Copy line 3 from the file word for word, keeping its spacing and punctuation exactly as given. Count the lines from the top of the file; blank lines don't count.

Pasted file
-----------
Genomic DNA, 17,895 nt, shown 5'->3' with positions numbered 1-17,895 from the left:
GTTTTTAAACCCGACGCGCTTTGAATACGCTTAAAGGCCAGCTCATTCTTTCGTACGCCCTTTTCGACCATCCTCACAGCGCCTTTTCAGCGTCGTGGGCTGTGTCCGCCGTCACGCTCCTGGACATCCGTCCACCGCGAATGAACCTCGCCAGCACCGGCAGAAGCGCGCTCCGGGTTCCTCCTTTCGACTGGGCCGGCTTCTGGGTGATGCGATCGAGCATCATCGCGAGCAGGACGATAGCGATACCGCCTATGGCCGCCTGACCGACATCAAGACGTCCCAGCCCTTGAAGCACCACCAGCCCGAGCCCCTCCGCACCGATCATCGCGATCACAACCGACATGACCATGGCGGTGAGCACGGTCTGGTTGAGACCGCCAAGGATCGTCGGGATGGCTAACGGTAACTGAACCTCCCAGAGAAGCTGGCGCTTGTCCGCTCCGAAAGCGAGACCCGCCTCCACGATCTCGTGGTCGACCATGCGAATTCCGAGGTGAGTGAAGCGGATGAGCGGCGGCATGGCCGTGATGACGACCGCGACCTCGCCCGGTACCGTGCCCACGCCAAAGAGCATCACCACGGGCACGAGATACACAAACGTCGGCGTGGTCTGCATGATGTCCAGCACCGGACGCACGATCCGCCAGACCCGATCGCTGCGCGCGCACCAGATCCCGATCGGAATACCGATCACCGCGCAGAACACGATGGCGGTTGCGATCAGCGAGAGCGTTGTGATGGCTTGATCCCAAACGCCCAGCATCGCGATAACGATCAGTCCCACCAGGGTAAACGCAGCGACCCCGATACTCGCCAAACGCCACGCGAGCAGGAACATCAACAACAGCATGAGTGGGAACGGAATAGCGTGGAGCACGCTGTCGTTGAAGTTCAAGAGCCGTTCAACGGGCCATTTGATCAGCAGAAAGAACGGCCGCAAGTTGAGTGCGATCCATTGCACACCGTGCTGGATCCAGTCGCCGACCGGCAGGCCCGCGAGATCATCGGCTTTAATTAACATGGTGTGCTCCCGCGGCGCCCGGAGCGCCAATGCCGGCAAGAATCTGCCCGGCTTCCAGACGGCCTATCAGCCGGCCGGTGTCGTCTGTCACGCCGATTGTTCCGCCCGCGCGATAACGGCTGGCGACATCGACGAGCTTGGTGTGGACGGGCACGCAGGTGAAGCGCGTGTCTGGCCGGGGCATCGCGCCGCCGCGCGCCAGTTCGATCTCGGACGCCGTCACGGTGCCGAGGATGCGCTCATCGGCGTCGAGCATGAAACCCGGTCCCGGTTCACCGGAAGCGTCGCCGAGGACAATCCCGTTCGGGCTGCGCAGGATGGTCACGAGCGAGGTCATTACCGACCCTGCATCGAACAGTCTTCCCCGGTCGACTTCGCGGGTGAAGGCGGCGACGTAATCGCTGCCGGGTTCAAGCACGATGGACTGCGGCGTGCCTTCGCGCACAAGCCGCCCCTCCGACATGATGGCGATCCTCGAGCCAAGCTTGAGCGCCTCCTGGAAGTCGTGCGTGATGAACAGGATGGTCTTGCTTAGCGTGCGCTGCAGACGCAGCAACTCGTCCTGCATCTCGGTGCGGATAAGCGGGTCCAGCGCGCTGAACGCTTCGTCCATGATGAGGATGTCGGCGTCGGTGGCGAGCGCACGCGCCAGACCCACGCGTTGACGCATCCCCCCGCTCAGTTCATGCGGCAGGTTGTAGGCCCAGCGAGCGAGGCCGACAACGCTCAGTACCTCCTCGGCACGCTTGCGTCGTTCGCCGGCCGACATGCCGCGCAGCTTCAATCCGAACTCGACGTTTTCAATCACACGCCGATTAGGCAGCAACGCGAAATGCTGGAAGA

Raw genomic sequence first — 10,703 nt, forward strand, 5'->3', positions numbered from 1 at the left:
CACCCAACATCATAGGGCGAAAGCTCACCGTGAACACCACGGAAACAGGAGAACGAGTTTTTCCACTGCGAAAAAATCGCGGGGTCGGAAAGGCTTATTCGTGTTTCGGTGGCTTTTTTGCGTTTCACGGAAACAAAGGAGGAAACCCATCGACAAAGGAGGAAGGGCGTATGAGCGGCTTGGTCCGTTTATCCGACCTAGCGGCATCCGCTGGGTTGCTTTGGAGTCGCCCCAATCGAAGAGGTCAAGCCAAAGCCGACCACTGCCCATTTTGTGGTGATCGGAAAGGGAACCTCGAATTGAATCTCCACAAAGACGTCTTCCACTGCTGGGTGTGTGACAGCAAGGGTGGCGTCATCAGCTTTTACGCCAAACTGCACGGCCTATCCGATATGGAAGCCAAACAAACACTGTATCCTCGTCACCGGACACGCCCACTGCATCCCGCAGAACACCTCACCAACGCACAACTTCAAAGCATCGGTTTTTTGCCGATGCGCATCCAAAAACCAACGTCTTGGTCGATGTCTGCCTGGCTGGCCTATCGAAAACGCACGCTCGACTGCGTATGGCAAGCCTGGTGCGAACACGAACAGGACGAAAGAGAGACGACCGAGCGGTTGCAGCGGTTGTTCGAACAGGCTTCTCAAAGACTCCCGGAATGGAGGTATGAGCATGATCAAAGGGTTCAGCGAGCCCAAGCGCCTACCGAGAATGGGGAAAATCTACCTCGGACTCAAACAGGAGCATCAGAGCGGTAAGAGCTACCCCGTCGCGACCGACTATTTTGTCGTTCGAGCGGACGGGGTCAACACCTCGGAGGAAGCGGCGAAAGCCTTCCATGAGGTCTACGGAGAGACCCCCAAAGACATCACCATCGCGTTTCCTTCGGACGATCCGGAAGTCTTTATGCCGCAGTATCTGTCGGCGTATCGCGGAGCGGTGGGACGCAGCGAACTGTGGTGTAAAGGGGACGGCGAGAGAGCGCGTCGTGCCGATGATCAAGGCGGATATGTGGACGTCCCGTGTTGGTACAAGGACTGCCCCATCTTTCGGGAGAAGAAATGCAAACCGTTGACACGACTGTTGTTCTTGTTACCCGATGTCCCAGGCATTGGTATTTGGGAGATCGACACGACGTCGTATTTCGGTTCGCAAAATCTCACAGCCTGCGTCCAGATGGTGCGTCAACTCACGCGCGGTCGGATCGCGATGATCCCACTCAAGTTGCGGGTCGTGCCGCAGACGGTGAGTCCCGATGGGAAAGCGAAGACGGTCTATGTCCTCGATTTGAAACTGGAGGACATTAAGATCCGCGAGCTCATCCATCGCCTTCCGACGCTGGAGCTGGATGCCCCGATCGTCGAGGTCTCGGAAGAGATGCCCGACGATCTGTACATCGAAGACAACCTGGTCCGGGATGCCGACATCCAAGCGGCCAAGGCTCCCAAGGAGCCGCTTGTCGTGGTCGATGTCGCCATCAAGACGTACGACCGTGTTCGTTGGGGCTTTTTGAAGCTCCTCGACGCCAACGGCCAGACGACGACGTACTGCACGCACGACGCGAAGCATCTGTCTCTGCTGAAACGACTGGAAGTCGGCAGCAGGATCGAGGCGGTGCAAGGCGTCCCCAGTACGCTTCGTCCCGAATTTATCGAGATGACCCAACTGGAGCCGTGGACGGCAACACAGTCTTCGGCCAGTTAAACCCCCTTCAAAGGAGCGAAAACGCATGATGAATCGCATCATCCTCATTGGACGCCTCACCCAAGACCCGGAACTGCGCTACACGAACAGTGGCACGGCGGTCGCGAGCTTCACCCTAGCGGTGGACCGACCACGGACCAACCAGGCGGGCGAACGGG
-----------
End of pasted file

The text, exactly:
Raw genomic sequence first — 10,703 nt, forward strand, 5'->3', positions numbered from 1 at the left: